A Link Between Texting and Risk-Taking?
- 2010 17 Nov
My children and I love texting. It's an instantaneous way to keep in touch and share moments that otherwise might be missed. Like parents everywhere, I've taken pains to teach my children to avoid the bad habits of texting, like ignoring the people you're with in order to text someone else, as well as the harmful kinds of texting—deadly things like texting while driving and immoral things like sexting.
It turns out, however, that there's more to worry about when it comes to texting.
While texting is nearly universal among teens, how much and how often they text might be a red flag waving.
A new study from Case Western Reserve Medical School delivers a warning for parents of adolescents: too much texting is often a sign that bigger trouble is brewing. The study found a decisive link between the frequent texting habits of adolescents and the likelihood that those same teens would be involved in harmful and risky behaviors like binge drinking, sex, drugs, smoking, and fighting.
Teens who are high-volume texters are 3.5 times more likely to be sexually active and 90% more likely to be promiscuous, reporting four or more sexual partners. They are twice as likely to drink and 43% more likely to binge drink. Moreover, super-texting teens are 41% more likely to use drugs and 55% more likely to have had a physical fight.
Who's at risk? Teens who send 120 text messages or more in a single day. "Hyper-texters," they're called.
Adults who don't text may view 120 texts in a day as impossibly high. But before you breathe a sigh of relief that your own teen surely doesn't send that many texts, consider this: 120 texts spread over a teen's waking hours averages out to about 7 texts sent, per hour.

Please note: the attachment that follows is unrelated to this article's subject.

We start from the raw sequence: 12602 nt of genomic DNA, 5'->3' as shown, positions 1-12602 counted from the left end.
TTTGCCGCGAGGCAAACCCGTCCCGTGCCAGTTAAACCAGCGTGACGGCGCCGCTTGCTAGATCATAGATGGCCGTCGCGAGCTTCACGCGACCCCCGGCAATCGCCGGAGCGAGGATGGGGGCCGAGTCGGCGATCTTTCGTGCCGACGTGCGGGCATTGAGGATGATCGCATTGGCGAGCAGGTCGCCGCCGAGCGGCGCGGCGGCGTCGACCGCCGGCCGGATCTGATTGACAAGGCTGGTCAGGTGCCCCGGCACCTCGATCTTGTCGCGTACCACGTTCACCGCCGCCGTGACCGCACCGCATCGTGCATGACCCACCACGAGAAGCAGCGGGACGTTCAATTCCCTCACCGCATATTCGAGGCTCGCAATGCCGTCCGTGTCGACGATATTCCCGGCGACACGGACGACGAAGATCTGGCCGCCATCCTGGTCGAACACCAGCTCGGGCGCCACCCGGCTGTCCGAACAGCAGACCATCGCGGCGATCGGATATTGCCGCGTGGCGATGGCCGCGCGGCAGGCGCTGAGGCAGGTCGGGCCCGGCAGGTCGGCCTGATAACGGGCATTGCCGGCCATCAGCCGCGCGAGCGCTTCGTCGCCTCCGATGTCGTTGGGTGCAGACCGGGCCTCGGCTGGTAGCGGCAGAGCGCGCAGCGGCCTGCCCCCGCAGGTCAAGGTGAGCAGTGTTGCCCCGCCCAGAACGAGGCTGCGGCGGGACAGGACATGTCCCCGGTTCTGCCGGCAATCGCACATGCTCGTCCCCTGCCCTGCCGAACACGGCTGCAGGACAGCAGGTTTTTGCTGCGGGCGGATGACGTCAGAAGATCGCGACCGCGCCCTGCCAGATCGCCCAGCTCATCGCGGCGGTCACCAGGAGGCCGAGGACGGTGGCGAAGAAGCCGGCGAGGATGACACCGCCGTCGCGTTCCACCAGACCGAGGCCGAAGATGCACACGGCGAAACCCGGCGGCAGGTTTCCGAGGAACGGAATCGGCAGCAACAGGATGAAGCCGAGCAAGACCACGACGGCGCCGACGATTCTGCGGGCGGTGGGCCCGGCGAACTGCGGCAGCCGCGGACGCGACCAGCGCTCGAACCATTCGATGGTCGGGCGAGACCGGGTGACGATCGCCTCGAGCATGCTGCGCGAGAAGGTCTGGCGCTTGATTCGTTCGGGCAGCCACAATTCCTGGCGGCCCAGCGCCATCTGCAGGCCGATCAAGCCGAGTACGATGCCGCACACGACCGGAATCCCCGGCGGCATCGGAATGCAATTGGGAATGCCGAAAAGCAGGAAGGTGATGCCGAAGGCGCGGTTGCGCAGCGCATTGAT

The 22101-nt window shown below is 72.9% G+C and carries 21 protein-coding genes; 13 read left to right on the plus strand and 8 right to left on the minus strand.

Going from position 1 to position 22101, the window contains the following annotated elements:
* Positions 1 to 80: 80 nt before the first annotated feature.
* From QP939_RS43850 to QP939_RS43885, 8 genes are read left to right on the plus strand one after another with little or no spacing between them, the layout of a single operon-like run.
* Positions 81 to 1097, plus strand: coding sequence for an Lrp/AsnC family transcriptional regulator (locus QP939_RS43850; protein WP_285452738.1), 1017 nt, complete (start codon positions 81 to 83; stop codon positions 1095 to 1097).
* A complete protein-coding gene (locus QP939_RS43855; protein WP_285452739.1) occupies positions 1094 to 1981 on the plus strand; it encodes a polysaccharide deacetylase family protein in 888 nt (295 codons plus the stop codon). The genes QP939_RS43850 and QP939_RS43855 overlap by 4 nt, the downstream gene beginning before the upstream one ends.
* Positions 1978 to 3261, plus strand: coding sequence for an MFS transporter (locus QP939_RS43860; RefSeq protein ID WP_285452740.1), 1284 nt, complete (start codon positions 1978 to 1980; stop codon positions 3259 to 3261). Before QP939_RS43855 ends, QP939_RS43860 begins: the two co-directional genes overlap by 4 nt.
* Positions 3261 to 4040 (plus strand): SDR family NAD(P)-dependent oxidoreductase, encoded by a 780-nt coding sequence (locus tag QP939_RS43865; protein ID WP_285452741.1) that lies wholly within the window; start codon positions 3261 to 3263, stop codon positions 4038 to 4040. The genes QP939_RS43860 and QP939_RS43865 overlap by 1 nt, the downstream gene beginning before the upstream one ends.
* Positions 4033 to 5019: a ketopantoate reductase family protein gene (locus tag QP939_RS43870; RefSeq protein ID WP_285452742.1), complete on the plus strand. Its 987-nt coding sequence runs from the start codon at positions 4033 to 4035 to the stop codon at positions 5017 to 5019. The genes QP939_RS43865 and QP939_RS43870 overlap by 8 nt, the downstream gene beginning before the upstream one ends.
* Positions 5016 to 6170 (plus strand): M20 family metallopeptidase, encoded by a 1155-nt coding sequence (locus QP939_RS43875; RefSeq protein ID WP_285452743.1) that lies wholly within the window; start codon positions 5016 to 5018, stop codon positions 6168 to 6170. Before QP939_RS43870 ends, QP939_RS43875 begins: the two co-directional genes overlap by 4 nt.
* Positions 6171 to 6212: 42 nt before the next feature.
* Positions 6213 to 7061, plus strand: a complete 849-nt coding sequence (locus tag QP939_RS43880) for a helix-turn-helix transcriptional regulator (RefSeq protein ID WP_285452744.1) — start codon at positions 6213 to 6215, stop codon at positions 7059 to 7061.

About one in five teens fall into the high-texting category. And many more fluctuate in and out of those levels. And while the study does not establish cause and effect, researchers say that high texting is a tip-off to parents that they better dig deeper and see what their teens are really up to.
How to Save Your Family: Smart Parents Monitor Smart Phones
As parents, we can't help but worry about what we don't know—at least when it comes to our kids. And with good reason. One of the worst feelings for a parent is to say, "If I had only known…"
A dear friend, recently discovered what her daughter's friends already knew—that "Tammy" was drinking and behaving in sexually precocious ways. This mom discovered the daughter's texts months after the fact--too late to spare her from the heartache and dangers of her behavior.
Keeping our children safe means that we've got to know who they are with and what they are doing. We need to help them weigh the influence of risky situations and problem friendships.—so they will be less vulnerable to stray from their moral principles and our practical safeguards.
In many families, cell phones are a vital piece of the family communication network. So how do we keep our kids safe? The good news is that technology is on our side.
CNN reported this week on a new service available that allows parents to monitor literally everything their child does on the phone. "Mobile Nanny" works on most smart phones including the Android and the iPhone. The price is reasonable---under $50 for instant information, all year long. Parents can get instant access to their child's texts, photos, emails, and web activity—in real time.
For some parents, a tool like this can mean the difference between "just a text" and a text that spells trouble.
(c) 2010 Rebecca Hagelin www.howtosaveyourfamily.com.